Monday’s 5.3-magnitude earthquake southwest of Trinidad in southern Colorado is being called rare but “consistent with the region and historic activity in the area,” and so far no official connection is being made to gas drilling — or hydraulic fracturing — of relatively shallow coal-bed methane gas reserves in the area.
But such a connection to so-called “fracking” and the disposal of fracking fluid in the local gas fields has been investigated by the U.S. Geological Survey (USGS) in the past. A September 2001 swarm of earthquakes prompted a USGS investigation.
“In recent years, a large volume of excess water that is produced in conjunction with coal-bed methane gas production has been returned to the subsurface in fluid disposal wells in the area of the earthquake swarm,” the USGS report reads. “Because of the proximity of these disposal wells to the earthquakes, local residents and officials are concerned that the fluid disposal might have triggered the earthquakes.
“We have evaluated the characteristics of the seismicity using criteria proposed by Davis and Frohlich (1993) as diagnostic of seismicity induced by fluid injection. We conclude that the characteristics of the seismicity and the fluid disposal process do not constitute strong evidence that the seismicity is induced by the fluid disposal, though they do not rule out this possibility.”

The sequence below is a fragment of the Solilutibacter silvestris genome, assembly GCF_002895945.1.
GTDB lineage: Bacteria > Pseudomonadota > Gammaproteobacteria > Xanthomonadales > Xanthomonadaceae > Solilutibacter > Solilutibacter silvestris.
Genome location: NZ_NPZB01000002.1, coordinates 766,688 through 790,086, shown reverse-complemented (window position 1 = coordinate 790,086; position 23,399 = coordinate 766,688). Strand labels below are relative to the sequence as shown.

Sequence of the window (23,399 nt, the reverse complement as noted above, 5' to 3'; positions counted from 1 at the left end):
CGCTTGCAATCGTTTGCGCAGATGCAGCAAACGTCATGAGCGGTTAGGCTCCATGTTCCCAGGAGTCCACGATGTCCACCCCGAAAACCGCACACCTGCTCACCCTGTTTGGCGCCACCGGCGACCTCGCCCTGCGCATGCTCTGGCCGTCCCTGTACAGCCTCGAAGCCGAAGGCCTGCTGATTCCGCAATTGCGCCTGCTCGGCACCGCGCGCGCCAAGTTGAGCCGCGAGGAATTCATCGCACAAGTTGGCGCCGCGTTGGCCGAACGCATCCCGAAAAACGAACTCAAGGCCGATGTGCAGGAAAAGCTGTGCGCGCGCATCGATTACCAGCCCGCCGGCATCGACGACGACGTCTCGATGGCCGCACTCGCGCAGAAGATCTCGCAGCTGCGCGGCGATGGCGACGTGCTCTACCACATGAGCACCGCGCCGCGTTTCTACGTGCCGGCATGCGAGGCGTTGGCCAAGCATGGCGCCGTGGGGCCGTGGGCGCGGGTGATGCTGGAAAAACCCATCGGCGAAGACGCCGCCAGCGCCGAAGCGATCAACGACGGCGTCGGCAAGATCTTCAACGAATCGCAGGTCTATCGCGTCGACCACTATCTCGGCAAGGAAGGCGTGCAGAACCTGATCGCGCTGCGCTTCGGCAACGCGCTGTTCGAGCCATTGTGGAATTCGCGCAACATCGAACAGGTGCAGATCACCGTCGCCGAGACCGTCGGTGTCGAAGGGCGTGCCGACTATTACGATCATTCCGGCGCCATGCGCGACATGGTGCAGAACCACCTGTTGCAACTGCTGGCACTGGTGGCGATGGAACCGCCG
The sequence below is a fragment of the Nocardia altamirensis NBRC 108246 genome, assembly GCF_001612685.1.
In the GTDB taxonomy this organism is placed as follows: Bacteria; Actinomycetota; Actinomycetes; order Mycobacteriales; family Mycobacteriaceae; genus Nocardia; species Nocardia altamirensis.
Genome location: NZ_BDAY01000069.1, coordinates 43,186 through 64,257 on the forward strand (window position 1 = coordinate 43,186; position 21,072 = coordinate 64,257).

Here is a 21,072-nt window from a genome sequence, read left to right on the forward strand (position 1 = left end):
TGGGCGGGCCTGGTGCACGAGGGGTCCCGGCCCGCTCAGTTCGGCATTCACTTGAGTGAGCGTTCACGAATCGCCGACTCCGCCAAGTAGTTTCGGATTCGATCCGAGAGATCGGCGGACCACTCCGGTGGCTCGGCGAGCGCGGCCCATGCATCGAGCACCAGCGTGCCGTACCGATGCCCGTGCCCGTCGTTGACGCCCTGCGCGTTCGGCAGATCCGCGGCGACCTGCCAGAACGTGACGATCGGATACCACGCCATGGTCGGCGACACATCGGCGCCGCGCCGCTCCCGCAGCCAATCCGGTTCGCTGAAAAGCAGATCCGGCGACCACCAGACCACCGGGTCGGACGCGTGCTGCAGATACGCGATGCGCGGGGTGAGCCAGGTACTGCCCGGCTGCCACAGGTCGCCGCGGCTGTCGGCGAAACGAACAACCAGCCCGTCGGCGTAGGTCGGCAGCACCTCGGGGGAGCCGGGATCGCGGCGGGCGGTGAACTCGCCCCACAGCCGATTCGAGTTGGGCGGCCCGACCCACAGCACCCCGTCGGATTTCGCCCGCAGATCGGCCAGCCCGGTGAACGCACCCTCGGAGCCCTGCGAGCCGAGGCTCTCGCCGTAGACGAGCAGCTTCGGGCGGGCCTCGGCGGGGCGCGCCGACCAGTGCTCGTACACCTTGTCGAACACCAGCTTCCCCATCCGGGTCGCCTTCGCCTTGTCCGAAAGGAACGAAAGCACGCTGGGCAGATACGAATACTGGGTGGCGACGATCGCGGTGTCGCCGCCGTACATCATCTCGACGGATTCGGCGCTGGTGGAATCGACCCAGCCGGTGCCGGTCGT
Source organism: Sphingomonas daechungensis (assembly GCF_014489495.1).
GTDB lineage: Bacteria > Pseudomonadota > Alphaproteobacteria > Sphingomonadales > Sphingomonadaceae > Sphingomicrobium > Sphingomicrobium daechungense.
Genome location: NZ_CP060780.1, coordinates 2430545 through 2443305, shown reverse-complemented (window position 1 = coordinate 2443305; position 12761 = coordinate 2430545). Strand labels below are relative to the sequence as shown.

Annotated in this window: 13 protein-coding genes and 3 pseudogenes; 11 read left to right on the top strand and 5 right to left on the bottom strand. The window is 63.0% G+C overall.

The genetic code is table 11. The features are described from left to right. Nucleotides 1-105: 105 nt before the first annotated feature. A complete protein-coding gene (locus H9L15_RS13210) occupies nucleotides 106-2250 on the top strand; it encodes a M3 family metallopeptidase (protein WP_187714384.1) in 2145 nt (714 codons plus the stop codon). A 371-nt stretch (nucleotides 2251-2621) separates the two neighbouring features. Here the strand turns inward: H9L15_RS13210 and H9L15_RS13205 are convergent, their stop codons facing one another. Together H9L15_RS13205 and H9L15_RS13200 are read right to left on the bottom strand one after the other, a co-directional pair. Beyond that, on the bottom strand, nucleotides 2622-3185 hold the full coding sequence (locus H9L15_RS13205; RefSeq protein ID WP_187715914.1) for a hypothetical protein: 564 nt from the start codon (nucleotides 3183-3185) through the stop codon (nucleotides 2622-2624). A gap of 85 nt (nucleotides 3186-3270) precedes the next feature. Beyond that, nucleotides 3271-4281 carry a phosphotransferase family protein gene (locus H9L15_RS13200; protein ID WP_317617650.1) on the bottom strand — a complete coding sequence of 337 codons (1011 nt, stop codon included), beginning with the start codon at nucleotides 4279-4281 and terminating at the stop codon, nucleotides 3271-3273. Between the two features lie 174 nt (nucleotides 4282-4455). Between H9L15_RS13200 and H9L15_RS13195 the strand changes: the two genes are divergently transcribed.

In March, Arkansas oil and gas regulators instituted an emergency moratorium on fracking to determine whether injection wells might be behind a swarm of earthquakes in that state. Fracking involves injecting large quantities of water, sand and often undisclosed chemicals into natural gas wells to fracture rock formations and free up more gas. The water is then stored in holding ponds on the surface for re-use in future “frack jobs” and is later re-injected into disposal wells.
In June, the U.S. Environmental Protection Agency (EPA) announced seven sites for an ongoing retrospective study of the impacts of fracking on drinking water supplies. One of the sites is in the Raton Basin in Las Animas County, Colo., scene of Monday’s earthquake.
And Walsenburg, 35 miles from the quake in Huerfano County, in the past has had to issue assurances to its residents that municipal water is safe despite contamination of well water from gas-drilling activities.